Classic Computer Magazine Archive COMPUTE! ISSUE 162 / MARCH 1994 / PAGE 86

ALR evolution V/60. (Pentium-based microcomputer) (Software Review) (Evaluation)
by Denny Atkin, Mike Hudnall

This Pentium-based machine sizzles with speed and power without costing a fortune.

The latest and greatest in blazing speed, remarkable design, and raw power, today's Pentium machines trigger the same feelings of excitement and anticipation that you might experience examining the latest Ferrari or Lamborghini. Who wouldn't want to take one of these muscle machines for a test drive--to rev it up, feel the power, and show off just a little?

ALR puts you in the driver's seat with its Evolution V/60 PC, a well-designed Pentium-based machine--and a sizzling performer--at quite a competitive price.

Although the Evolution V sports a 60-MHz chip, it significantly outperforms 66-MHz 80486DX2 machines, thanks in part to the marvels of the Pentium processor. While the 486 chip has 1.2 million transistors, the Pentium chip contains 3.1 million. Compared to the 486's 54 MIPS (Million Instructions Per Second), the 60-MHz Pentium is capable of around 100 MIPS. The 486 has one 8K built-in cache; the Pentium has two. And whereas the 486 uses a 32-bit data path, the Pentium uses a 64-bit path, so it grabs twice the information at a time.

With a processor this fast, the speed of other parts of your system necessarily becomes a critical factor. Even though the Pentium chip has two built-in 8K caches, one for data and one for program code, you'll still need a good external cache to fully optimize the overall performance of your system. ALR delivers with an integrated 256K (15ns) read/write-back cache, which is noticeably faster than the 486's write-through cache.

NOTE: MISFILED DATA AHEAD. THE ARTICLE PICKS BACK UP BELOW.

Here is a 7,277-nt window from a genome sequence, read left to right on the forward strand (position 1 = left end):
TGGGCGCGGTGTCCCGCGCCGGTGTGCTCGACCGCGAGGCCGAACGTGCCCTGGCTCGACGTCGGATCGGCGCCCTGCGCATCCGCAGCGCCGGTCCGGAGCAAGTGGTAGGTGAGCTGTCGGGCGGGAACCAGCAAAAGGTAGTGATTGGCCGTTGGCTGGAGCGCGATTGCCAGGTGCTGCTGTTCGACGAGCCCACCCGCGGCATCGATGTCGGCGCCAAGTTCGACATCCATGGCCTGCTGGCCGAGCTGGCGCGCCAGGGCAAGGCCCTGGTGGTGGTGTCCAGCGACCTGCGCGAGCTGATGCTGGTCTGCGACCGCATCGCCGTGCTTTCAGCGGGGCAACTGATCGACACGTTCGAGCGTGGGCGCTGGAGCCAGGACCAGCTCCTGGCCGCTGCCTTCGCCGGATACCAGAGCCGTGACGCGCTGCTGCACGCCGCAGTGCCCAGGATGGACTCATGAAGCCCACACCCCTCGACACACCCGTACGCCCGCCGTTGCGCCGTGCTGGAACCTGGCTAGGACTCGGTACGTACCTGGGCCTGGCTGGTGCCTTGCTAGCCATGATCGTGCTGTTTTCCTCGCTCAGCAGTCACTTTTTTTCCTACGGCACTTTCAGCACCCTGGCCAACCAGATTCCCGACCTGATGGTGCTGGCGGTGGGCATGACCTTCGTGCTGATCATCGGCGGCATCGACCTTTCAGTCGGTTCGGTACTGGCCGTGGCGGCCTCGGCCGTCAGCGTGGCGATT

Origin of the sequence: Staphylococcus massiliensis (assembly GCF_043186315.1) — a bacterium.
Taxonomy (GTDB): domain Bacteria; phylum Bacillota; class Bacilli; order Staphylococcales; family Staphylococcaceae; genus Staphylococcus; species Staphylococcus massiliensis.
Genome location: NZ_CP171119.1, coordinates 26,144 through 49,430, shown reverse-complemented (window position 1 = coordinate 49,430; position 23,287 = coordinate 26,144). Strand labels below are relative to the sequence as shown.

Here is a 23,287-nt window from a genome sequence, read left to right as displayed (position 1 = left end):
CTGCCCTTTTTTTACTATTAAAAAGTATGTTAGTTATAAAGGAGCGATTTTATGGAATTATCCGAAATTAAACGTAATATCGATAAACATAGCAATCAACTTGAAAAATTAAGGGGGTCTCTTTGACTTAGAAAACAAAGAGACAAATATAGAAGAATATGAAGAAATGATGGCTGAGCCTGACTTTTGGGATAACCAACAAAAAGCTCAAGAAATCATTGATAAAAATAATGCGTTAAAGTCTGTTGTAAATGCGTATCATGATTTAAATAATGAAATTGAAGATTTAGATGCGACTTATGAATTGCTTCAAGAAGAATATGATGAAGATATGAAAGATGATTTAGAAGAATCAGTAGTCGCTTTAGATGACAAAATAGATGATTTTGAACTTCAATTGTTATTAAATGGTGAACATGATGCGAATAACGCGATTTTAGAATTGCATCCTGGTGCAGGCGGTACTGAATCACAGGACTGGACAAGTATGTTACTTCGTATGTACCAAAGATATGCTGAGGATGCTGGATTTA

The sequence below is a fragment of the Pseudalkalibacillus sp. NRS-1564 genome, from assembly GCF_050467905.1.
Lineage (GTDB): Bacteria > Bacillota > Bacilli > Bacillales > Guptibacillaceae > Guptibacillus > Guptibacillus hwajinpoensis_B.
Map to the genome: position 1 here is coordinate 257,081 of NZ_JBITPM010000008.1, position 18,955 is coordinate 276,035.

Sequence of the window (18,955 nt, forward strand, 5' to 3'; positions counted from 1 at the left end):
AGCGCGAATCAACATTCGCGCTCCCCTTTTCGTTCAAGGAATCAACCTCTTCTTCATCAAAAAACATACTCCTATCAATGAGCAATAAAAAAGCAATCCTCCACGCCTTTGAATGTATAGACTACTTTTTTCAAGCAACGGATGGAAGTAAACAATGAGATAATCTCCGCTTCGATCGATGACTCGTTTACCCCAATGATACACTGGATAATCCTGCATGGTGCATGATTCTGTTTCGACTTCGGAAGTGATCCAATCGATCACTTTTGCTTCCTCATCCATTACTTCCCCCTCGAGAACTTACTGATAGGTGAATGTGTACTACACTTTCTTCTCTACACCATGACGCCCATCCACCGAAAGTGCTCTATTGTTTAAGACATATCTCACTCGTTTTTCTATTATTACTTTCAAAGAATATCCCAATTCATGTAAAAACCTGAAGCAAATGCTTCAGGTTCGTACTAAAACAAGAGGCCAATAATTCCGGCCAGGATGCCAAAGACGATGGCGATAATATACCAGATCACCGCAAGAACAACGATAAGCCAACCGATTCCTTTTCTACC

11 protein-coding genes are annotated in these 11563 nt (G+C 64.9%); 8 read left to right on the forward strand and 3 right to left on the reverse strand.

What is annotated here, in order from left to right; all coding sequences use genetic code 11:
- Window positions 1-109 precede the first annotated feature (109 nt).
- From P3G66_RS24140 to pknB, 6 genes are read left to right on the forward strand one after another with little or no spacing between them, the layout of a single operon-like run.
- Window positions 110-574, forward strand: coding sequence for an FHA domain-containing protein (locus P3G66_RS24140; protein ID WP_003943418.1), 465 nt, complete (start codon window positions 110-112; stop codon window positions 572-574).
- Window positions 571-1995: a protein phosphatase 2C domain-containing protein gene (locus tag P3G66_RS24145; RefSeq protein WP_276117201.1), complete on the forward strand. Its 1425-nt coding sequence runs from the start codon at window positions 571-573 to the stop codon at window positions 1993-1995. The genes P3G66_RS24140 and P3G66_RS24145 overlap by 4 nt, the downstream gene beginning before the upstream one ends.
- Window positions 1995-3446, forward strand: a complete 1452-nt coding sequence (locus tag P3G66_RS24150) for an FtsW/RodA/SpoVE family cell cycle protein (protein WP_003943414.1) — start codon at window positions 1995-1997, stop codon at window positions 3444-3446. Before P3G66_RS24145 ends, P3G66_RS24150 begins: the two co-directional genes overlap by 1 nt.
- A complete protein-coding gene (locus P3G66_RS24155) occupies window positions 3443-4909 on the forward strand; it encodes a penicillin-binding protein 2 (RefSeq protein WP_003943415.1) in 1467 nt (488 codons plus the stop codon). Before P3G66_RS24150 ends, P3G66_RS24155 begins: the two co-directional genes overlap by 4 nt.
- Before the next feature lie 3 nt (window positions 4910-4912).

If you need this much computing power, you'll probably also need plenty of expansion and upgrade capabilities. The Evolution V has them. It comes standard with 8MB RAM, expandable to up to 128MB on the system board (our review unit arrived with 16MB). There are two half-height 5-1/4-inch bays, which you could use to install a CD-ROM drive and a tape backup or 5-1/4-inch floppy drive, and four 3-1/2-inch bays, one of them containing the standard 1.44MB floppy drive. You also get the ALR MULTUS IDE controller, which is integrated into the system board and supports up to four IDE hard drives.

The system also contains six 16-bit ISA slots, three of which have 32-bit VESA VL-Bus extensions. While it's true that Intel's new PCI local-bus architecture offers performance advantages over VESA local bus in Pentium systems, there are many more VESA VL-Bus cards available, so the Evolution's VESA local-bus configuration will make sense for a number of consumers. ALR also offers a PCI version of its Pentium system, called the Evolution V ST.

Using ALR's PrimeLine Direct 800-number telephone service, you can custom configure the Evolution V to meet your specific needs. If you opt for the lowest-priced configuration--without monitor, video card, hard drive, DOS, or Windows--you could pay as little as $2,495. Prices in the industry can be volatile, and companies like ALR might change a drive, video card, or other component option to offer greater performance or value. Check with ALR before deciding on a final configuration to make sure you understand all of the options and to get the most current prices.